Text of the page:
Treatment Advocacy Center: The Office of Research and Public Affairs at Treatment Advocacy Center, established in 2015 as an educational program to address the role and impacts of SMI on public service systems and to conduct independent research on the effects of SMI on individuals, families and communities, has published many reports that aid policy makers and inform public opinion on issues such as, the role of SMI in fatal law enforcement encounters, the extreme shortage of psychiatric beds and SMI in super-utilization. Just last month, ORPA published a report highlighting the importance of community investment to help people with SMI get vaccinated for COVID-19. ORPA partnered with Clubhouse International, a community-based organization of 326 Clubhouses throughout the world to conduct an international survey of all Clubhouses to understand barriers and facilitators of COVID-19 vaccination among Clubhouse members. Our research found that community investment in people with serious mental illness can have a tremendous impact on their health and well-being. Read the press release and the entire report on our website, here.
HITH: What are some areas of advocacy work that you are focusing on right now?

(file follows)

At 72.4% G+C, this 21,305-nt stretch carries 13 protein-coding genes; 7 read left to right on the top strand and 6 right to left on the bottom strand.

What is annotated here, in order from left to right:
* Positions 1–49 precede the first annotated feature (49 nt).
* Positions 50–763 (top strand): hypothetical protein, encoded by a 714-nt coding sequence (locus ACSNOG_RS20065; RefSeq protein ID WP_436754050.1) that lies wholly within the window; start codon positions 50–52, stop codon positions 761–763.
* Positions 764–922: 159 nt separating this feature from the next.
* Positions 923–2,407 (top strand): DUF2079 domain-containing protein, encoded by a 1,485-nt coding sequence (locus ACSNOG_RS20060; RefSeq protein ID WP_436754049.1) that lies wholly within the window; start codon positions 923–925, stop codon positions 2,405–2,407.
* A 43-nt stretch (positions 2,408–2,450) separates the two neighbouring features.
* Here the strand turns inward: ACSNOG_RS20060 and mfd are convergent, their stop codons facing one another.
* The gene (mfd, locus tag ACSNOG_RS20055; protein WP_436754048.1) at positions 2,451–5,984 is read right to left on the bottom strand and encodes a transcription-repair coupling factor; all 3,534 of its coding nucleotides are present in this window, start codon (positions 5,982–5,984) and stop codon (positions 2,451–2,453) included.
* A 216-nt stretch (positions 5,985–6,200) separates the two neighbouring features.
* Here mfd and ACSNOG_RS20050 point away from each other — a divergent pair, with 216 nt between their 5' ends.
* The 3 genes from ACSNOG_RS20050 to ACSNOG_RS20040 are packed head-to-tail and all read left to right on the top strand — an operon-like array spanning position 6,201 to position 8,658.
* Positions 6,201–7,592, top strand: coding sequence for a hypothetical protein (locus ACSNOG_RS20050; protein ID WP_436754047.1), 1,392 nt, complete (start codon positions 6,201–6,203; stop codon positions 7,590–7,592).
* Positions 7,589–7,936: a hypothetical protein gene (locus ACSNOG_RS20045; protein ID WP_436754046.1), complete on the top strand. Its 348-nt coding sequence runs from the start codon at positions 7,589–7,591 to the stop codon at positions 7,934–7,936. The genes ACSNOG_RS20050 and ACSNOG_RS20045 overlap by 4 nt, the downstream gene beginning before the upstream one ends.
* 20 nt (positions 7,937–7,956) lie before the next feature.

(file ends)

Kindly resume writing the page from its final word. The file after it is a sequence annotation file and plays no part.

Treatment Advocacy Center: Treatment Advocacy Center has long been a champion of assisted outpatient treatment (AOT), the practice of providing community-based mental health treatment under civil court commitment. We also push for a major increase in psychiatric hospital beds after 50 years of deinstitutionalization which has resulted in a major bed shortage. A well-functioning mental health system provides a continuum of care for the entire spectrum of individuals with psychiatric conditions, including hospitalization. Such a continuum no longer exists in the United States. Restoring psychiatric hospital beds by reforming the policies and practices that eliminate them from the spectrum is essential to providing a full range of treatment options for those who are most acutely or chronically ill.